Year 3 visit on 29th January 2013 to Faizan-E-Madina Mosque
I went with the children, teachers and many parent helpers on two coaches to the largest of the 5 Mosques that are here in Peterborough. All the children were excited to be going on the trip and all came prepared with clipboards, pencils and suitable headwear and the helpers were just as interested to see what the inside of the Mosque was like.
When we arrived down the narrow street in the residential area the coaches parked at the side of the building so everyone could get off safely and congregate in the car park. The groups of children then entered the Mosque with their helpers to take off their shoes before going into the prayer hall. Everyone was amazed at the size of the space and even more impressed by the dome and chandelier suspended from it. The children settled quickly and quietly on the carpet so that the spokesman could tell us about the history and design of the building. He explained about the writing on the walls and around the Mihrab, why the carpet with the prayer mat design faced southeast in Peterborough and what people come to do at the Mosque. The children asked questions before separating into designated groups to see other parts of the building. My party went first to the entrance hall to see the 7 clocks and find out what they were all for, before going into the room for "Wudu" to see the washing facilities and learning how to get clean before praying. Then we went up the marble staircase to fully appreciate the dome and chandelier and for the children to do some written work and drawings of the patterns in the Mosque. There was another question and answer session when the children learnt about the Muslim concept of respect. There is no call to prayer as in Muslim countries as that would disturb the neighbours. Instead the call to prayer is done by radio link direct to the homes of the congregation. Men and women pray in different parts of the hall out of respect to the modesty of the ladies, they would not like men bending down close in front and behind them. Considering that the Mosque is designed for a congregation of 3,000 people and that 5,000 were in attendance for the birthday of the prophet on the Sunday then people would be very close to each other. They also learnt about how much the Mosque cost and how the monies were raised by donations. Everybody helps each other as they then get rewarded by prayer. The morning flew by and we all had to get back onto the coaches to return to school. Mrs Blower, who had organised the trip, will be getting lots of questions in her next RE lesson with the children as they were still buzzing on our return. Thank you for letting me come along too.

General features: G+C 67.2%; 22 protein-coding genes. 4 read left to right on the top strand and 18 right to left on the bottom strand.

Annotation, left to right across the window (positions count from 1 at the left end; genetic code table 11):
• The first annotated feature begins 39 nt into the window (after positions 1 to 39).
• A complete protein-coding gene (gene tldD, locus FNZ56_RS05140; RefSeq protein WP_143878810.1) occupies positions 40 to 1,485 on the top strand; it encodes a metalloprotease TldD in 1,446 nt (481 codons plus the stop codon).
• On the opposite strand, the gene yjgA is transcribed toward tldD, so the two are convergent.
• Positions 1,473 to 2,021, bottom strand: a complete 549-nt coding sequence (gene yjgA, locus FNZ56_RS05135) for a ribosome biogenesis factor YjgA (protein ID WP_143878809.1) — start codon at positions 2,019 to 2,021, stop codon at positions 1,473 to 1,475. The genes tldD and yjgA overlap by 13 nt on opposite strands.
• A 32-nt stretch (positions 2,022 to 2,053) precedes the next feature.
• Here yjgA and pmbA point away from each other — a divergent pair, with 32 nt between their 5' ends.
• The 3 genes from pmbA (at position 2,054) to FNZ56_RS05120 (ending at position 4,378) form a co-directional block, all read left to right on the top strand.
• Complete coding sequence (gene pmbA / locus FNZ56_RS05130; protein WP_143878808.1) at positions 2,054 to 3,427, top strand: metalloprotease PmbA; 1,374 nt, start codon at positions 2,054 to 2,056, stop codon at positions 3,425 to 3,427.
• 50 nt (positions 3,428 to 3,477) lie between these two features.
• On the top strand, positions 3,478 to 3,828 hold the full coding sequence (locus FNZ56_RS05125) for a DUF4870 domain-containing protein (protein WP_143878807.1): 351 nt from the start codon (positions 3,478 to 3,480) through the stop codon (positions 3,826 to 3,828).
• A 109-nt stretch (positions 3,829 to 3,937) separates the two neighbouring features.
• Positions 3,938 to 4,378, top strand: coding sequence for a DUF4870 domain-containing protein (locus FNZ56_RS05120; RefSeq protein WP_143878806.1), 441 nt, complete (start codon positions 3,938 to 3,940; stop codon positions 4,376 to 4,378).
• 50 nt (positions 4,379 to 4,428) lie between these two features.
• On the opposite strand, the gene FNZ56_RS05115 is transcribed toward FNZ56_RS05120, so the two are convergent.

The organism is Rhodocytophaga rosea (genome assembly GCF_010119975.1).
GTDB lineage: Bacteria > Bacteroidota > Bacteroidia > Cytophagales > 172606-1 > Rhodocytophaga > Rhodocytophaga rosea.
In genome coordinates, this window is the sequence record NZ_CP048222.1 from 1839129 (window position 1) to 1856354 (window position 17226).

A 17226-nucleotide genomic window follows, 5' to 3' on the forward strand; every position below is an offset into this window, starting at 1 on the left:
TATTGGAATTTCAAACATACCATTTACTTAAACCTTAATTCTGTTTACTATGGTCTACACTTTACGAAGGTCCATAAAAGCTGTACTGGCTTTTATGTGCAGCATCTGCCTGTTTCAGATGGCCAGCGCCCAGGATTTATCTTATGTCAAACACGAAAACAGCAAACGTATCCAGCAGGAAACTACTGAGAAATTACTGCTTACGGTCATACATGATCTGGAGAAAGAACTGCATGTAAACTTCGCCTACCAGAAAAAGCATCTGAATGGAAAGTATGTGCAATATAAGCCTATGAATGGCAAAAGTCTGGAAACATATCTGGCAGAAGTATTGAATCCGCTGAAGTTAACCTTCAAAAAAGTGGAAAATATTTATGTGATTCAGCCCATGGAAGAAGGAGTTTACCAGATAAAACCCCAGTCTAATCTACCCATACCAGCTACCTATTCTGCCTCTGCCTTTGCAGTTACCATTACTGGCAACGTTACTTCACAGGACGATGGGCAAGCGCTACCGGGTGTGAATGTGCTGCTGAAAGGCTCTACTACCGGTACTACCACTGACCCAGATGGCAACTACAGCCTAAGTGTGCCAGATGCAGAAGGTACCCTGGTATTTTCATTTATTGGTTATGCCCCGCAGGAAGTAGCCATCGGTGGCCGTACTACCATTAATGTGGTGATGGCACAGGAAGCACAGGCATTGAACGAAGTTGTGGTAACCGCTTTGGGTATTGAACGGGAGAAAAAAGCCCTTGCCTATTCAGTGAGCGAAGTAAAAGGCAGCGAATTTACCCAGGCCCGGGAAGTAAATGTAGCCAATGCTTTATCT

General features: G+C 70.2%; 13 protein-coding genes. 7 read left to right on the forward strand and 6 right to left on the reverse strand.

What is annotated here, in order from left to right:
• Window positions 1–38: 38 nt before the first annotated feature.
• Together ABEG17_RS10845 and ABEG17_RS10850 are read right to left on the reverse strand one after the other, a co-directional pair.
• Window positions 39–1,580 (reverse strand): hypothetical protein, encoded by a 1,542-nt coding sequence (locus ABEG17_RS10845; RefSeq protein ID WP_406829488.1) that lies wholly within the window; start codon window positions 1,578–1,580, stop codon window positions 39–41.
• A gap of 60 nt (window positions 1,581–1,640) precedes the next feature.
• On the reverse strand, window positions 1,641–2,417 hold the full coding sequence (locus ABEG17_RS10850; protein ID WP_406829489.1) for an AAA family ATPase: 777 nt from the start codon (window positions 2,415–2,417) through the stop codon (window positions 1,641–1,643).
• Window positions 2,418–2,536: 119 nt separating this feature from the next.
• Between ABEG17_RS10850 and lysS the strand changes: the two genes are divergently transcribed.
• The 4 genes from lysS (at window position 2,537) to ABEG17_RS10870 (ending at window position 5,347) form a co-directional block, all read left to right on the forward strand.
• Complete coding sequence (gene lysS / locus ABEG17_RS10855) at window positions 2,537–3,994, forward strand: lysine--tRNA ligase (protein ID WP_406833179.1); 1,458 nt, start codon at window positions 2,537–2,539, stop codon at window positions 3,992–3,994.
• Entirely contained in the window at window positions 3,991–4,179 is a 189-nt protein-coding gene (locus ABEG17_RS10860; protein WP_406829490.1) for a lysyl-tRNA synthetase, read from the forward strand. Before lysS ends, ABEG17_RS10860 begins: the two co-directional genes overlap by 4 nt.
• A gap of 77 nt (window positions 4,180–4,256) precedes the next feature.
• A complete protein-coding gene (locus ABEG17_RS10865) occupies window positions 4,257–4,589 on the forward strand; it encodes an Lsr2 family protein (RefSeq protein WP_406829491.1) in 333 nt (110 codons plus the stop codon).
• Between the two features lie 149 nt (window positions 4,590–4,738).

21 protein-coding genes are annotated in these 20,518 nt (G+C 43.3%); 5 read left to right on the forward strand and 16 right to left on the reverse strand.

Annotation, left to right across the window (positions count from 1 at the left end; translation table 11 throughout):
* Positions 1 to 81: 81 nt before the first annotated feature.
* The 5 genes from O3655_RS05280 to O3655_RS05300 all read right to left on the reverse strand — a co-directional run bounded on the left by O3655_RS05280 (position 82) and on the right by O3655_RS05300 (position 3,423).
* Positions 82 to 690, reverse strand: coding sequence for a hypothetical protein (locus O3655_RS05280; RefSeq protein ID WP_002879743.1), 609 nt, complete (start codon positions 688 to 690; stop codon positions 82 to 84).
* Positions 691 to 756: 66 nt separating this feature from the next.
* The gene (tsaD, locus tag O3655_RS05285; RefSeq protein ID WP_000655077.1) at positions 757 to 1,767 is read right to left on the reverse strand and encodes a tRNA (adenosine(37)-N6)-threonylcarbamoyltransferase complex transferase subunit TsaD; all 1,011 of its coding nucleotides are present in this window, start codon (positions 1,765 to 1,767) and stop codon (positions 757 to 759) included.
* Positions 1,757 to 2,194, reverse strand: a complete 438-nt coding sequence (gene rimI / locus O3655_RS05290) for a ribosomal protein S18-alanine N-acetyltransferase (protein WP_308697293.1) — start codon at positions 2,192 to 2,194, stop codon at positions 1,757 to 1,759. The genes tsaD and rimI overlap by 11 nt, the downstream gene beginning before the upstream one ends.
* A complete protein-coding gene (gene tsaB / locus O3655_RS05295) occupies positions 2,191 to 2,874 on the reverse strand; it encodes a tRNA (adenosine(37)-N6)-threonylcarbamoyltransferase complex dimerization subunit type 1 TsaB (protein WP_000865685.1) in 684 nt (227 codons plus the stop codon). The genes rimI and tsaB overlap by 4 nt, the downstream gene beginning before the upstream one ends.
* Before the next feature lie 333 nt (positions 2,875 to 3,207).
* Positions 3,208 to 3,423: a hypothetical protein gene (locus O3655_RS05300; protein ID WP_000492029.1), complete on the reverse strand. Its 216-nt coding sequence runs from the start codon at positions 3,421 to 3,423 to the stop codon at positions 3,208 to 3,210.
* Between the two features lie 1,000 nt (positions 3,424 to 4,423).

Anne Whiles Staff Governor